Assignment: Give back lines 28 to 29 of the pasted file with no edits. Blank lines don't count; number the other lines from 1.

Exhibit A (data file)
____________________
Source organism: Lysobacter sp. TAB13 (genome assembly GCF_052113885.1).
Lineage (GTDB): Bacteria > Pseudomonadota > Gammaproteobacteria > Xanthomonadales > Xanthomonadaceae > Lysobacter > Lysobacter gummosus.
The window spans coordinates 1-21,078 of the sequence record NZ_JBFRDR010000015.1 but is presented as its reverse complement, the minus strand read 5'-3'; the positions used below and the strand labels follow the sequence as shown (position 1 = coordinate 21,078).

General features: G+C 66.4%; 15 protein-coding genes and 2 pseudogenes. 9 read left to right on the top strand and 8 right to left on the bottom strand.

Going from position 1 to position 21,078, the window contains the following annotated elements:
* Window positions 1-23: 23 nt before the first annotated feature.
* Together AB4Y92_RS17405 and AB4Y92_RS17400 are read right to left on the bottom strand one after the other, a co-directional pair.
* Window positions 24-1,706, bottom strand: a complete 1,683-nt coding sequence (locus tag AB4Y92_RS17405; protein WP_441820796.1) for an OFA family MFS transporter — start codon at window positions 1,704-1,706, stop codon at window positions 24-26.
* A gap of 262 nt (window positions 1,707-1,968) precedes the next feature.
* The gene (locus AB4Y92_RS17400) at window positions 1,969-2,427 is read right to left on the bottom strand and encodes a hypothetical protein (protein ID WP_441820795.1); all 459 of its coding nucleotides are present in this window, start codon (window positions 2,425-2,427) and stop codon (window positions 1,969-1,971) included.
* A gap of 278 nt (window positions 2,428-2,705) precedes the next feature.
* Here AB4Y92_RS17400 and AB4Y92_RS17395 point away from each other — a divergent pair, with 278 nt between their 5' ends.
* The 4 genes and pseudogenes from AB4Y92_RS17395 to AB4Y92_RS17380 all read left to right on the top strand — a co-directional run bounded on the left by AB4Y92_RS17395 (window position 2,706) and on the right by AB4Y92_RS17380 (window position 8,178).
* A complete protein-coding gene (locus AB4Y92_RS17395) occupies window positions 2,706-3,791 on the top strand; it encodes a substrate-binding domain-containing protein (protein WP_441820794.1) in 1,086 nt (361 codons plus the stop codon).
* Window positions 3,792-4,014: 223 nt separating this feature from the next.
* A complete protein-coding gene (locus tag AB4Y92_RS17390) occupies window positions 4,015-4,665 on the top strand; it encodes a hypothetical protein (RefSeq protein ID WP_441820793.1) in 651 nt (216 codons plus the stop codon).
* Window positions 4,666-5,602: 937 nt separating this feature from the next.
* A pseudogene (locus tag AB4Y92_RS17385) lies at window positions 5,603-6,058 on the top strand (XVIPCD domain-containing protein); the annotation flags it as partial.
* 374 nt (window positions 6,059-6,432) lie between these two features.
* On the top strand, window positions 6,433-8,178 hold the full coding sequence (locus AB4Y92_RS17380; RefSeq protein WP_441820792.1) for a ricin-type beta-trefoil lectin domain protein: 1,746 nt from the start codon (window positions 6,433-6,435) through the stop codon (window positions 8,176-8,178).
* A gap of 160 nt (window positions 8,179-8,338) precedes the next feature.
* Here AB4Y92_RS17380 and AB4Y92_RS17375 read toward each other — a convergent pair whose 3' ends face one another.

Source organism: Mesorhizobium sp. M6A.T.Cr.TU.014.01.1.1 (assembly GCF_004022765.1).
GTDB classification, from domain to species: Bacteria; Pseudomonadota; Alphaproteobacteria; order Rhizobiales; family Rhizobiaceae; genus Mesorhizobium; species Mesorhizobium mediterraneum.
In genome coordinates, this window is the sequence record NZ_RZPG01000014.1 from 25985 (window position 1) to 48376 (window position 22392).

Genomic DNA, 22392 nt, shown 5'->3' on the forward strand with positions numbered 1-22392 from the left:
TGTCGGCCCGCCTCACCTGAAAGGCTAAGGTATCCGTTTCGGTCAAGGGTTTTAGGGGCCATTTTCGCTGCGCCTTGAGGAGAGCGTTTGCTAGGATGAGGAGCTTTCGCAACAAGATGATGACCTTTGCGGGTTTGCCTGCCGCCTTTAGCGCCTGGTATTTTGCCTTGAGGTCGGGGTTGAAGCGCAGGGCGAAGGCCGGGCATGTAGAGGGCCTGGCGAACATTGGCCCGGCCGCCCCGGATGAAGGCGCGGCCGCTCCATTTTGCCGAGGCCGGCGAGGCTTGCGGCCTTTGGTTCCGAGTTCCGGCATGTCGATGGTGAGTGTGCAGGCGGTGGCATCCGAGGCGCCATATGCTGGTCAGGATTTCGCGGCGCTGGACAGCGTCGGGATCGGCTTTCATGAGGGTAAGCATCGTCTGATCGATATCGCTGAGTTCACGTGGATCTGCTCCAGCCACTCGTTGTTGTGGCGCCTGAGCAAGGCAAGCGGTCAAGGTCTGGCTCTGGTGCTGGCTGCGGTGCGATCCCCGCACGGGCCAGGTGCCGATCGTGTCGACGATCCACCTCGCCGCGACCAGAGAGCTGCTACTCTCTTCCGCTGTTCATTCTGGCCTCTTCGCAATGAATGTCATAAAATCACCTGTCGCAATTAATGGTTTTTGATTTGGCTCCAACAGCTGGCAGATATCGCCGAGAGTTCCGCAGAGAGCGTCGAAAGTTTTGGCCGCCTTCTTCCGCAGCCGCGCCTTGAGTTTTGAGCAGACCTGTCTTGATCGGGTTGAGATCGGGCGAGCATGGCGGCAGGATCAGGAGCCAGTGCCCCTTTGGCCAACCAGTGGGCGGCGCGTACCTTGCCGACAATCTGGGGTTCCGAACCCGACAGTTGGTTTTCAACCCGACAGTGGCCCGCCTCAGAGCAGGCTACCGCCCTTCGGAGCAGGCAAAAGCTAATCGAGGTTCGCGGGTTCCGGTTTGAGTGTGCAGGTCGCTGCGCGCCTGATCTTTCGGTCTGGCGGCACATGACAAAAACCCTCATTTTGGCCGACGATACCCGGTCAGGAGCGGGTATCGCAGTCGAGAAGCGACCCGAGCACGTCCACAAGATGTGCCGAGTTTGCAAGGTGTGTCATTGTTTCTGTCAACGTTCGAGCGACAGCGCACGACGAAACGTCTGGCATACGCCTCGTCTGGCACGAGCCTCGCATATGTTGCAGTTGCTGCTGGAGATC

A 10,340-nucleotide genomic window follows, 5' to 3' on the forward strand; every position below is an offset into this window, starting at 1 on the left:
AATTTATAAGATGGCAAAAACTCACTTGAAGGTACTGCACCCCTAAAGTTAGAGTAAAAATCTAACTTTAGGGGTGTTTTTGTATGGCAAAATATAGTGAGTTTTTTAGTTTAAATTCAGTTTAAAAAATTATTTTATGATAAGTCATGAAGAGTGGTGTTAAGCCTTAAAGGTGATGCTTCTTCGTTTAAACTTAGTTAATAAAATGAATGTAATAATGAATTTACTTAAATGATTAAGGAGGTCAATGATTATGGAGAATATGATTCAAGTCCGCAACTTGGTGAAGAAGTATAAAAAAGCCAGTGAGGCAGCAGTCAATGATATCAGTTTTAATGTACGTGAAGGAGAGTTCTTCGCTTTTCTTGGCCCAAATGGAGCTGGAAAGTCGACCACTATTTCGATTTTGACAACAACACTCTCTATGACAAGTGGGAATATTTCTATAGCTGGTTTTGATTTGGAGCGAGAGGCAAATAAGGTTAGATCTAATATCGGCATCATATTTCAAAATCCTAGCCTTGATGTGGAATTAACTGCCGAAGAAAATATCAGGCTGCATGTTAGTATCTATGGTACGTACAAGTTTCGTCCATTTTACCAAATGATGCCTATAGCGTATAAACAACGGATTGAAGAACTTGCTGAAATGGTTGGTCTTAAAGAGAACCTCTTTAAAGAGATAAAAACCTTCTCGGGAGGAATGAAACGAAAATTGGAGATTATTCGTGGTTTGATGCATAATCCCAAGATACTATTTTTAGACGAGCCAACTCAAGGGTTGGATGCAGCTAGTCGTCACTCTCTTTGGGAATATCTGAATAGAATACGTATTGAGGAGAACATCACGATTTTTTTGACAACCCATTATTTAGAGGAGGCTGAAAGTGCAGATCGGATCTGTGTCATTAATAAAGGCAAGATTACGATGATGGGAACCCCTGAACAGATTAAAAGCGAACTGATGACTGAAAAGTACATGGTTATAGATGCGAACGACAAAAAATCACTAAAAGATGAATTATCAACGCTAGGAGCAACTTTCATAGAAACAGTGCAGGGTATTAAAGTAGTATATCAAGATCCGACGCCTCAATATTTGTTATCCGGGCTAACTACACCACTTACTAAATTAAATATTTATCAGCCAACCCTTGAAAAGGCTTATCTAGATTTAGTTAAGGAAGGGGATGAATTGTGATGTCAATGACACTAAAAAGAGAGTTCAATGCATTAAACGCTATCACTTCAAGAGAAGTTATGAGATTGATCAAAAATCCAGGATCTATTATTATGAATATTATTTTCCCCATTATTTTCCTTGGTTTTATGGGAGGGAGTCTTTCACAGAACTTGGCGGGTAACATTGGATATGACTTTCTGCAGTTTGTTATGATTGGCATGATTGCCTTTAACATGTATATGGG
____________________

A 10,340-nucleotide genomic window follows, 5' to 3' on the forward strand; every position below is an offset into this window, starting at 1 on the left:
AATTTATAAGATGGCAAAAACTCACTTGAAGGTACTGCACCCCTAAAGTTAGAGTAAAAATCTAACTTTAGGGGTGTTTTTGTATGGCAAAATATAGTGAGTTTTTTAGTTTAAATTCAGTTTAAAAAATTATTTTATGATAAGTCATGAAGAGTGGTGTTAAGCCTTAAAGGTGATGCTTCTTCGTTTAAACTTAGTTAATAAAATGAATGTAATAATGAATTTACTTAAATGATTAAGGAGGTCAATGATTATGGAGAATATGATTCAAGTCCGCAACTTGGTGAAGAAGTATAAAAAAGCCAGTGAGGCAGCAGTCAATGATATCAGTTTTAATGTACGTGAAGGAGAGTTCTTCGCTTTTCTTGGCCCAAATGGAGCTGGAAAGTCGACCACTATTTCGATTTTGACAACAACACTCTCTATGACAAGTGGGAATATTTCTATAGCTGGTTTTGATTTGGAGCGAGAGGCAAATAAGGTTAGATCTAATATCGGCATCATATTTCAAAATCCTAGCCTTGATGTGGAATTAACTGCCGAAGAAAATATCAGGCTGCATGTTAGTATCTATGGTACGTACAAGTTTCGTCCATTTTACCAAATGATGCCTATAGCGTATAAACAACGGATTGAAGAACTTGCTGAAATGGTTGGTCTTAAAGAGAACCTCTTTAAAGAGATAAAAACCTTCTCGGGAGGAATGAAACGAAAATTGGAGATTATTCGTGGTTTGATGCATAATCCCAAGATACTATTTTTAGACGAGCCAACTCAAGGGTTGGATGCAGCTAGTCGTCACTCTCTTTGGGAATATCTGAATAGAATACGTATTGAGGAGAACATCACGATTTTTTTGACAACCCATTATTTAGAGGAGGCTGAAAGTGCAGATCGGATCTGTGTCATTAATAAAGGCAAGATTACGATGATGGGAACCCCTGAACAGATTAAAAGCGAACTGATGACTGAAAAGTACATGGTTATAGATGCGAACGACAAAAAATCACTAAAAGATGAATTATCAACGCTAGGAGCAACTTTCATAGAAACAGTGCAGGGTATTAAAGTAGTATATCAAGATCCGACGCCTCAATATTTGTTATCCGGGCTAACTACACCACTTACTAAATTAAATATTTATCAGCCAACCCTTGAAAAGGCTTATCTAGATTTAGTTAAGGAAGGGGATGAATTGTGATGTCAATGACACTAAAAAGAGAGTTCAATGCATTAAACGCTATCACTTCAAGAGAAGTTATGAGATTGATCAAAAATCCAGGATCTATTATTATGAATATTATTTTCCCCATTATTTTCCTTGGTTTTATGGGAGGGAGTCTTTCACAGAACTTGGCGGGTAACATTGGATATGACTTTCTGCAGTTTGTTATGATTGGCATGATTGCCTTTAACATGTATATGGG